The settlement stipulations associated with the income tax reform reduced revenues more significantly this year, as anticipated. These items together net to a $2.4 million decrease to operating income. Transmission wheeling-related revenues were down about 24% or $5.1 million. Lower hydropower generation in the Pacific Northwest and more moderate temperatures throughout the region resulted in lower wheeling volumes this year.

In addition, the open-access tariff rates declined by about 11% over the comparable period. The tariff rate filed with the Federal Energy Regulatory Commission declined an additional 13% effective October 1st, 2019. Next on the table, other operating and maintenance expenses decreased by $4.4 million due to a $1.6 million decrease in labor and benefit costs in 2019 and a $2.9 million O&M noncash amortization expense of regulatory deferrals in 2018 related to tax reform that did not continue. Finally, during last year's third quarter, Idaho Power recorded $1.5 million as a provision against revenues for sharing of earnings with customers under the Idaho earnings support and sharing mechanism.

As we currently anticipate Idaho jurisdictional return on year-end equity to be less than 10% this year, Idaho Power has not recorded any such provision in 2019. These items collectively net to an operating income that is comparable with last year's third quarter. Earnings of equity method investments, which largely consist of earnings from Bridger Coal Company, returned to a more normal level this quarter, resulting in a $2.5 million decrease to earnings. For the full year, we expect these earnings to be in line with the prior years.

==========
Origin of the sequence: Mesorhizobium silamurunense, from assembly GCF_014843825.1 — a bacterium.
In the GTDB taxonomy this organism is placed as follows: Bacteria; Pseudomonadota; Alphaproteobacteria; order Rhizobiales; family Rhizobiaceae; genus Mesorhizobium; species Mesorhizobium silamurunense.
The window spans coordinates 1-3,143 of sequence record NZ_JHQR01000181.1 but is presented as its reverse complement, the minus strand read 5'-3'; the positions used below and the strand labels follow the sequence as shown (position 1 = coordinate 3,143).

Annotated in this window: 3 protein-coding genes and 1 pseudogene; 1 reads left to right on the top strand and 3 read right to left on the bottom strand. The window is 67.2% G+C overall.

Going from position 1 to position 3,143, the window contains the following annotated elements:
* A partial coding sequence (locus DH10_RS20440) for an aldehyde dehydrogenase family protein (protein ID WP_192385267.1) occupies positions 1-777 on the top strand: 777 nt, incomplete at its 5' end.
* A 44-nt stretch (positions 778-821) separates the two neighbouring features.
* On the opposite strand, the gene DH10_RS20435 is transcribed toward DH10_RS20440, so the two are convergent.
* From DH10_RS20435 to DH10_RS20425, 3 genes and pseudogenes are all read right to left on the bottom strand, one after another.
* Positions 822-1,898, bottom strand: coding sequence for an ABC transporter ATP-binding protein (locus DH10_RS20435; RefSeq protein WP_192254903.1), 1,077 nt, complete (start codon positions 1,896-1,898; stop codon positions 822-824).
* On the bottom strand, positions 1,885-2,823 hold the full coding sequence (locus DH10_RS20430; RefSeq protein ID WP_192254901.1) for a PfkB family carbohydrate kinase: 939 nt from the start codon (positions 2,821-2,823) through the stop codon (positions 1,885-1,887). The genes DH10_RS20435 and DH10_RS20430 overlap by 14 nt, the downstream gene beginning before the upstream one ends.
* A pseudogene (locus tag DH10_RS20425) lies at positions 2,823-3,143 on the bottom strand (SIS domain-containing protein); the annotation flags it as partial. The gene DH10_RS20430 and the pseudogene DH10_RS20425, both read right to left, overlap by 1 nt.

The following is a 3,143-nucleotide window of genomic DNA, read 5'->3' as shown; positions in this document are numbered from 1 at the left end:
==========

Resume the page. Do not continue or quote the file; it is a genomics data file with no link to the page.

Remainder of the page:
A $2.2 million positive change in nonoperating income and expense offset much of this decrease. As for income taxes, the third quarter of 2018 included $5.7 million of tax benefits at Idaho Power from remeasurement of deferred taxes due to income tax reform. There was no such remeasurement in 2019. Also, typical third-quarter updates to deferred income tax and plant-related tax return adjustments increased Idaho Power's income tax expense this year compared to a decrease in last year's third quarter.

Overall, Idaho Power's and IDACORP's net income were $12.2 million and $12.3 million lower than the third quarter of last year, respectively. IDACORP and Idaho Power continue to maintain strong balance sheets, including investment-grade credit ratings and sound liquidity, enabling us to fund ongoing capital expenditures and dividend payment. Regarding dividends, in September, the board of directors approved a 6.3% increase in the quarterly dividend from $0.63 to $0.67. This latest increase means that IDACORP has increased the annualized dividend by a total of 123% since 2011.

We also expect to recommend an annual dividend increase of 5% or more to the board of directors in the coming year, and Darrel will be providing additional color on our dividend policy later on the call. In addition, Idaho Power purchased market and remarketed two of its outstanding series of pollution control tax-exempt bonds this August, totaling about $166 million with a great outcome. These two bonds were remarketed with substantially the same remaining terms but with lower interest rates. The term interest rate on the $49.8 million bond due in 2024 decreased from 5.15% to 1.45%, and the term interest rate on the $116.3 million bond due in 2026 decreased from 5.25% to 1.7%.

Going forward, we expect the lower interest rates to reduce interest expense by approximately $5.6 million annually for the next five years until the smaller bond matures and $3.9 million annually thereafter for the final two years of the long-life bonds. This successful transaction benefits both shareholders and customers. On Slide 6, we show IDACORP's operating cash flows along with our liquidity positions as of the end of September 2019. Cash flows from operations were about $79 million lower than the first nine months of 2018, mostly related to changes in income tax balances and regulatory assets and liabilities, as well as the timing of working capital receipts and payments and lower net income.